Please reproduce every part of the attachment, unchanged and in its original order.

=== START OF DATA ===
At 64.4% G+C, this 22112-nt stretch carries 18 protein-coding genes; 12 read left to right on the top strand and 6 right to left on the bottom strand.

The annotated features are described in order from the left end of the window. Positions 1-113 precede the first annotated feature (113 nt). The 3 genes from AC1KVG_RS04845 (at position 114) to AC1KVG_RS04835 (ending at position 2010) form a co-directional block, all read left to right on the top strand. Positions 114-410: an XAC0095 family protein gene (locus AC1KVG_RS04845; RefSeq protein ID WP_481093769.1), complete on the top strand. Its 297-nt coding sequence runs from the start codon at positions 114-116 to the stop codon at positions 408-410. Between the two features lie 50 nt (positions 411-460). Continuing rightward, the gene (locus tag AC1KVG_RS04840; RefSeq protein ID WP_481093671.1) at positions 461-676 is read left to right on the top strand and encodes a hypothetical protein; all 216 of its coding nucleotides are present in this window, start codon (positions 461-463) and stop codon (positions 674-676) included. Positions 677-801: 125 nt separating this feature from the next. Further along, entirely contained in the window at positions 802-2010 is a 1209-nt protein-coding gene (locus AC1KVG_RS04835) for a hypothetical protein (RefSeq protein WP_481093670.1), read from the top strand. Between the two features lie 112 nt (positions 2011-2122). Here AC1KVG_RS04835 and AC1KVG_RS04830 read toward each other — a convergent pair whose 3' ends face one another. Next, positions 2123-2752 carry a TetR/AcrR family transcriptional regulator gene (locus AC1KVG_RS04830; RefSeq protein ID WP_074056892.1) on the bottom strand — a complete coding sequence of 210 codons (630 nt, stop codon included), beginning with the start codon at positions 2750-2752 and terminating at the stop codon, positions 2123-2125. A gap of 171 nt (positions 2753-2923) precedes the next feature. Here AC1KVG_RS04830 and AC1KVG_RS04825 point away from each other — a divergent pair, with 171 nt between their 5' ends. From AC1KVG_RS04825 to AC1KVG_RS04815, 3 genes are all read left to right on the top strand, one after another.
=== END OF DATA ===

At 64.4% G+C, this 22112-nt stretch carries 18 protein-coding genes; 12 read left to right on the top strand and 6 right to left on the bottom strand.

The annotated features are described in order from the left end of the window. Positions 1-113 precede the first annotated feature (113 nt). The 3 genes from AC1KVG_RS04845 (at position 114) to AC1KVG_RS04835 (ending at position 2010) form a co-directional block, all read left to right on the top strand. Positions 114-410: an XAC0095 family protein gene (locus AC1KVG_RS04845; RefSeq protein ID WP_481093769.1), complete on the top strand. Its 297-nt coding sequence runs from the start codon at positions 114-116 to the stop codon at positions 408-410. Between the two features lie 50 nt (positions 411-460). Continuing rightward, the gene (locus tag AC1KVG_RS04840; RefSeq protein ID WP_481093671.1) at positions 461-676 is read left to right on the top strand and encodes a hypothetical protein; all 216 of its coding nucleotides are present in this window, start codon (positions 461-463) and stop codon (positions 674-676) included. Positions 677-801: 125 nt separating this feature from the next. Further along, entirely contained in the window at positions 802-2010 is a 1209-nt protein-coding gene (locus AC1KVG_RS04835) for a hypothetical protein (RefSeq protein WP_481093670.1), read from the top strand. Between the two features lie 112 nt (positions 2011-2122). Here AC1KVG_RS04835 and AC1KVG_RS04830 read toward each other — a convergent pair whose 3' ends face one another. Next, positions 2123-2752 carry a TetR/AcrR family transcriptional regulator gene (locus AC1KVG_RS04830; RefSeq protein ID WP_074056892.1) on the bottom strand — a complete coding sequence of 210 codons (630 nt, stop codon included), beginning with the start codon at positions 2750-2752 and terminating at the stop codon, positions 2123-2125. A gap of 171 nt (positions 2753-2923) precedes the next feature. Here AC1KVG_RS04830 and AC1KVG_RS04825 point away from each other — a divergent pair, with 171 nt between their 5' ends. From AC1KVG_RS04825 to AC1KVG_RS04815, 3 genes are all read left to right on the top strand, one after another.